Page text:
Captain Nick Kutscera aboard his charter boat Eastern Star at...

Captain Nick Kutscera aboard his charter boat Eastern Star at the Glen Cove Ferry Terminal in Garvies Point, Sunday, May 1, 2022. Credit: Jeff Bachner

The 2022 season already looks better for a Glen Cove charter yacht company that’s weathered 9/11, the financial crash of 2008 and the COVID-19 pandemic.

The Glen Cove City Council approved a new licensing agreement last week allowing Eastern Star Cruises use of the city’s new ferry terminal from May 1 through April 30, 2023. The terminal, which was envisioned as a departure point for commuters to Manhattan, is available because no other ferry service is operating at the site.

When the company moved to Glen Cove in 2019 from Chelsea Piers in Manhattan, it looked like smooth sailing ahead as the husband and wife team of Nick Kutscera and Laurie Smollett Kutscera established themselves at the terminal. Then the coronavirus threatened to founder their business.

“In 2019 we were just building a reputation on Long Island, and by the end of that year it was looking really promising for the following year,” said Kutscera.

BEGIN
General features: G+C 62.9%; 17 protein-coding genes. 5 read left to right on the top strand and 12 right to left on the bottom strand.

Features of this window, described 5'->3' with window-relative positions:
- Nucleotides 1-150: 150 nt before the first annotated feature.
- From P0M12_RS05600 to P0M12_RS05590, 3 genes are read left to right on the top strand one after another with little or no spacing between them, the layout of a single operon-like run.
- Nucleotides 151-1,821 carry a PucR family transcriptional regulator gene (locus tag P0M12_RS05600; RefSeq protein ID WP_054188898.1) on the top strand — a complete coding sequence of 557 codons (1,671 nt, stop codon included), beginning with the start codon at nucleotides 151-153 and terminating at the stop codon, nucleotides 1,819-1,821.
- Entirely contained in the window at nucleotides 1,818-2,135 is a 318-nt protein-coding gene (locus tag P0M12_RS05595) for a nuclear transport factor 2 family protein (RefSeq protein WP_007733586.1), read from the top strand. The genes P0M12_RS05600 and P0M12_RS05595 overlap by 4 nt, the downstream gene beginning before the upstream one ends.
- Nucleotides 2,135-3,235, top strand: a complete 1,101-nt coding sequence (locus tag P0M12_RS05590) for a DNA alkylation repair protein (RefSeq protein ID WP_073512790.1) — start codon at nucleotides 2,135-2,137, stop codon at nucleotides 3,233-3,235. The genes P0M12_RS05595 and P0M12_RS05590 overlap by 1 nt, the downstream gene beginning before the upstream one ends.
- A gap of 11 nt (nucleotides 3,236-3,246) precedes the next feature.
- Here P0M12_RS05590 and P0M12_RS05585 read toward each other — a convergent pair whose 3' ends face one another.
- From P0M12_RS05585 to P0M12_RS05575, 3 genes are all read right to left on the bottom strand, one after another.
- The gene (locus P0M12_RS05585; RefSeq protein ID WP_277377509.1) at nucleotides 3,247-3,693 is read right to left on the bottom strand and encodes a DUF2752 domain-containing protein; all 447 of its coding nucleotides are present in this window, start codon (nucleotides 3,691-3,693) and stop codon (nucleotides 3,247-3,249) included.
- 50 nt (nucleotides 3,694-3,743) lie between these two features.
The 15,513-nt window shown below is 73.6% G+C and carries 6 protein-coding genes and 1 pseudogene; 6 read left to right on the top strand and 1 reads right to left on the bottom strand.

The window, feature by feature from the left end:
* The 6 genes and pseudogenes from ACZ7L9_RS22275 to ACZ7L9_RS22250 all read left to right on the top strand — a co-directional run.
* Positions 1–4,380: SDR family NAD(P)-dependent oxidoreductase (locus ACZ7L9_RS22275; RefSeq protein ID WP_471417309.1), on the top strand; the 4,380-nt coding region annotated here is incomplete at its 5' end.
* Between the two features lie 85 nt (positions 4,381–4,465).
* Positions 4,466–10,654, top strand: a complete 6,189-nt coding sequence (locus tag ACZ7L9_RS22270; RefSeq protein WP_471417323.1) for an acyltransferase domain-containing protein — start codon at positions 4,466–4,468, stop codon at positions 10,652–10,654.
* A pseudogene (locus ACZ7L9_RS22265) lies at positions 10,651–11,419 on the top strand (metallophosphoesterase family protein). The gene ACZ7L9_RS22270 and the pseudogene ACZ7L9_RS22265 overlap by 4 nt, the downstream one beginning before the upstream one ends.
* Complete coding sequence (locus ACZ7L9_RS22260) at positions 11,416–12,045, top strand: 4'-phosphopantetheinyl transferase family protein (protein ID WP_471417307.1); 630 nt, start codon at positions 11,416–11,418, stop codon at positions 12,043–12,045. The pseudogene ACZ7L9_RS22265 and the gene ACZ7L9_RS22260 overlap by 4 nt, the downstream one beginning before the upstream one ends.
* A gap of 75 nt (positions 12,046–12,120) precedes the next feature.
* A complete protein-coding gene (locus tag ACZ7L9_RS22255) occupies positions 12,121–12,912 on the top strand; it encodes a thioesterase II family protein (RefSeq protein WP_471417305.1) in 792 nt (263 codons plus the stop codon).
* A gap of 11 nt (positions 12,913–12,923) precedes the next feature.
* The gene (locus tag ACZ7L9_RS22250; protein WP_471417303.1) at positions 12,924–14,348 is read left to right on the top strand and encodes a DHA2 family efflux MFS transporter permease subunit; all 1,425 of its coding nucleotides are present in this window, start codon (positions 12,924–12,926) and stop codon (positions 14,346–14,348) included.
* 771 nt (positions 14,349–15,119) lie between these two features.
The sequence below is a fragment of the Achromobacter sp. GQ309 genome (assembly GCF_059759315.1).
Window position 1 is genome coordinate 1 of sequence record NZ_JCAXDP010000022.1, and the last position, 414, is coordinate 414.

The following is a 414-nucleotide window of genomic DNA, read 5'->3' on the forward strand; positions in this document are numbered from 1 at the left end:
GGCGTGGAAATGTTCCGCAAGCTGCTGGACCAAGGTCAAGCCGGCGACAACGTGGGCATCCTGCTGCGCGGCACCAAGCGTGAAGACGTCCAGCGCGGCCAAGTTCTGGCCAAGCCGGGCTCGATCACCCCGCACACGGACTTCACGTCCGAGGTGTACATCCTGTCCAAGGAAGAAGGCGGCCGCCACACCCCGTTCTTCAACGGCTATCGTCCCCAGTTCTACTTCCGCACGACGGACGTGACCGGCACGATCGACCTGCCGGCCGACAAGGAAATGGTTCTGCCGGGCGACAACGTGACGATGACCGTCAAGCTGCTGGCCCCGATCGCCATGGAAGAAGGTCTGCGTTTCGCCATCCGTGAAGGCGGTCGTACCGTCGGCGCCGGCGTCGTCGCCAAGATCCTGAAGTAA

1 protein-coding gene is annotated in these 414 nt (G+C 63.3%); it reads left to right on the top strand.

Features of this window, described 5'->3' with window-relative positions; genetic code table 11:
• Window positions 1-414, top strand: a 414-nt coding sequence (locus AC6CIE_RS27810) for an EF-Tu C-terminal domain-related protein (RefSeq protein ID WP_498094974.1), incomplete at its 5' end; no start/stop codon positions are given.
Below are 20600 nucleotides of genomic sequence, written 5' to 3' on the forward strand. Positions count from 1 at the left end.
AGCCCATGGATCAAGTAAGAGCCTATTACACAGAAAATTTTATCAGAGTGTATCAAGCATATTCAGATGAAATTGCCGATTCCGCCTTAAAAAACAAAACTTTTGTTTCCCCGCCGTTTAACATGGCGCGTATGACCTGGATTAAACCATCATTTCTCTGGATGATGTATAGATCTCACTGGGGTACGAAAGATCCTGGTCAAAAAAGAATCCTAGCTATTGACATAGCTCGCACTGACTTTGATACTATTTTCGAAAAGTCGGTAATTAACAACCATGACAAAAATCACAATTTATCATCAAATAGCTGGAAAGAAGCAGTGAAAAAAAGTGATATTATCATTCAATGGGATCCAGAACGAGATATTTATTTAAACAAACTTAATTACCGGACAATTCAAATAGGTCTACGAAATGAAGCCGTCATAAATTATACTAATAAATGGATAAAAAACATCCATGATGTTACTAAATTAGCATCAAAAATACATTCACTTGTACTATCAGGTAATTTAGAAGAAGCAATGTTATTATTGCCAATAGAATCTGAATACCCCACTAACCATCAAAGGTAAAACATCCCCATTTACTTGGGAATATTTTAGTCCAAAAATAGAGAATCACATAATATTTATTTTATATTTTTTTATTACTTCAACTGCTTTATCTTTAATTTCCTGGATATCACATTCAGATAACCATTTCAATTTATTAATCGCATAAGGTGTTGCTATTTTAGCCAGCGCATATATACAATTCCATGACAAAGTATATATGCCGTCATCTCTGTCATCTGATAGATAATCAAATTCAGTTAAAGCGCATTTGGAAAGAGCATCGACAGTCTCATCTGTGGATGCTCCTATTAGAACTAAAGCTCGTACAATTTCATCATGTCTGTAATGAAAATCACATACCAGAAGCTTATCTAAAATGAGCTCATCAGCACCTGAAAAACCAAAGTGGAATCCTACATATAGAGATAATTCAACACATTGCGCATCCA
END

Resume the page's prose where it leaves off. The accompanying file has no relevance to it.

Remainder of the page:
The pandemic totally shut them down in 2020, and last year they resumed business, but events were smaller, she said. The company received a $20,000 Paycheck Protection Program loan under the federal COVID stimulus program, according to Newsday’s database of PPP loans.

“We just kind of had to start over again,” Smollett Kutscera said. “So we’re hoping this year, things start opening up.”

The temporary license “will not … materially interfere with the future proposed ferry service,” the agreement stated.

“They’re back up and they’re ready for business and we’re excited about it,” said Mayor Pamela Panzenbeck. “It’s a beautiful boat.”

The company agreed to pay $18,000 for the year in monthly installments of $2,500 in summer and early fall and $500 a month in winter and spring. The annual fee has increased since it was first approved in 2019 at $15,000.

The yacht can hold up to 70 passengers, and three- to four-hour cruises cost between $6,000 and $20,000 depending on the size of the party, menu and other variables, Smollett Kutscera said. Last year, chartered cruises tended to be for family parties of 20 to 30 people, she said. This year they’re receiving inquiries and bookings for more corporate events and parties of 40 to 60 people, she added.

“I think we're out of the woods,” Smollett Kutscera said.

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